Research & Development Plane

Just a normal M4?
But look a little closer…..

A few months ago I bid [in a well known on-line Auction House] what I thought was an M3 plane. Looking at the photos supplied it was obvious that the rear handle did not have a screw through the front of the toe and into the base [classic early M3 characteristics]. No dimensions were supplied ( Sounds familiar, sometimes getting important info from a seller is like getting blood from a stone!). I won the Auction, but on receiving the item, I was in for a shock. The plane was an M4 size, but on disassembly the real facts were disclosed. This plane was like no other MARPLES that I had ever seen. And, yes it was definitely a MARPLES with the Triple Shamrock cast into the base behind the Frog. The dimensions are very similar to an M4 and the main differences are in the Frog assembly and the base mating surfaces of the Frog. The whole arrangement is reminiscent of the Stanley Bedrock plane, in that the frog has a totally flat bottom, divided by a sunken area and the base has a matching configuration. The only securing feature of Frog to base is the two Frog screws, which enter the base at an angle [cf vertically in most other planes] this being due to the fact that the Frog assembly sits on the base at an angle. There is no Frog Adjusting screw assembly. The Base and Frog are both ‘painted’ Black, which is Petrol dissolvable and the ‘Y‘ Lever is Cast, with the Frog being ‘painted’ after it was totally assembled which means that the Lateral Lever rivet and ‘Y‘ lever rod ends are overpainted. On the Base both front and rear ends are clean, with no paint. The Lever Cap is stock from that era and was originally Nickel Plated, but no more. The Cap Iron has the ‘Grinding Angle’ guide configuration. The Blade is Standard at 2″ wide with an early Trefoil ‘W.Marples& Sons, Sheffield, Eng.‘ impression. The screw that holds the Cap Iron to the blade has a wide shoulder and the Lateral Level disc rotates. The Frog rivet that secures the Lateral Lever has no strengthening ring cast into the Frog on the underside. The blade holding screw and Frog screws look to be uncoated steel. The Brass Depth Adjusting wheel has 3 fine knurling lines. The mouth of the base is 1/4″ wide and the base at the front of the mouth is quite thick at 3/16″ and quite long from the cross-piece at 1/2″. The wood is BEECH, [which varies from this era, as the normal wood around this time would be Rosewood] and the rear handle retains its’ MARPLES Water Transfer on the top. So I think that this plane emanated from the R&D Dept of MARPLES around 1936 and was mostly put together from parts then available on the line, all except the handles, the Base and Frog main components.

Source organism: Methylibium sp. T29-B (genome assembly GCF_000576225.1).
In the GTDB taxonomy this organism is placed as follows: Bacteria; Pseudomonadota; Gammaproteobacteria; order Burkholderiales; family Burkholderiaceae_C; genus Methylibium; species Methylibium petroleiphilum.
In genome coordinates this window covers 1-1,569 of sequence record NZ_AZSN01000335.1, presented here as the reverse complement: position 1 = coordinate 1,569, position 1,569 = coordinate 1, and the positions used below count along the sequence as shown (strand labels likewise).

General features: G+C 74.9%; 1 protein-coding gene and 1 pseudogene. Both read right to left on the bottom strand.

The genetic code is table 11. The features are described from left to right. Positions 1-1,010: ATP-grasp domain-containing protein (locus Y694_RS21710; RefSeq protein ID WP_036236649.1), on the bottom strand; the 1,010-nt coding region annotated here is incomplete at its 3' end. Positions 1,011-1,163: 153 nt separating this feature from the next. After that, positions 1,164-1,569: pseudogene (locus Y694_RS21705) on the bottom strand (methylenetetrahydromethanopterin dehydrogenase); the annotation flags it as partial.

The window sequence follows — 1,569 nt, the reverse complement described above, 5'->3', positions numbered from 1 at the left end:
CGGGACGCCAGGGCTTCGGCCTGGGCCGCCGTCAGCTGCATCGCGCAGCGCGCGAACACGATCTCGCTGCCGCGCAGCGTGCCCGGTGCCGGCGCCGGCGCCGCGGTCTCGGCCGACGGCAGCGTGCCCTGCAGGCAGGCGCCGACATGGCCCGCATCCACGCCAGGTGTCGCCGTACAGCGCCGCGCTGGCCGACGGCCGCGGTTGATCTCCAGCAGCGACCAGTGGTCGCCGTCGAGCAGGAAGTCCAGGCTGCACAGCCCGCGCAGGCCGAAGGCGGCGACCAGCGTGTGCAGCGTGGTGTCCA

Frog bottom showing 2 bands of flat casting in line.
The Frog front end comes to an almost chisel point.
Apart from the bottom profile the Frog looks quite ‘normal’.
Flat frog base showing no Adjustment apparatus
Trefoil and base area, showing the Nub that fits into the handle.
Frog Mating surface on Base and Throat area.
The 2 slopes that you see are on the same level.
Trefoil just behind the Frog area, no Frog adjustment provided for.
Cap Iron screw showing a wide bevel.
Rear handle showing indent to fit over base protrusion [Nub]. No screw.
Beech handle with Mahogany/Rosewood stain and varnish and showing MARPLES Decal.
Showing like a standard M3 handle.
Well defined 3 row knurled brass Depth Adjuster Ring

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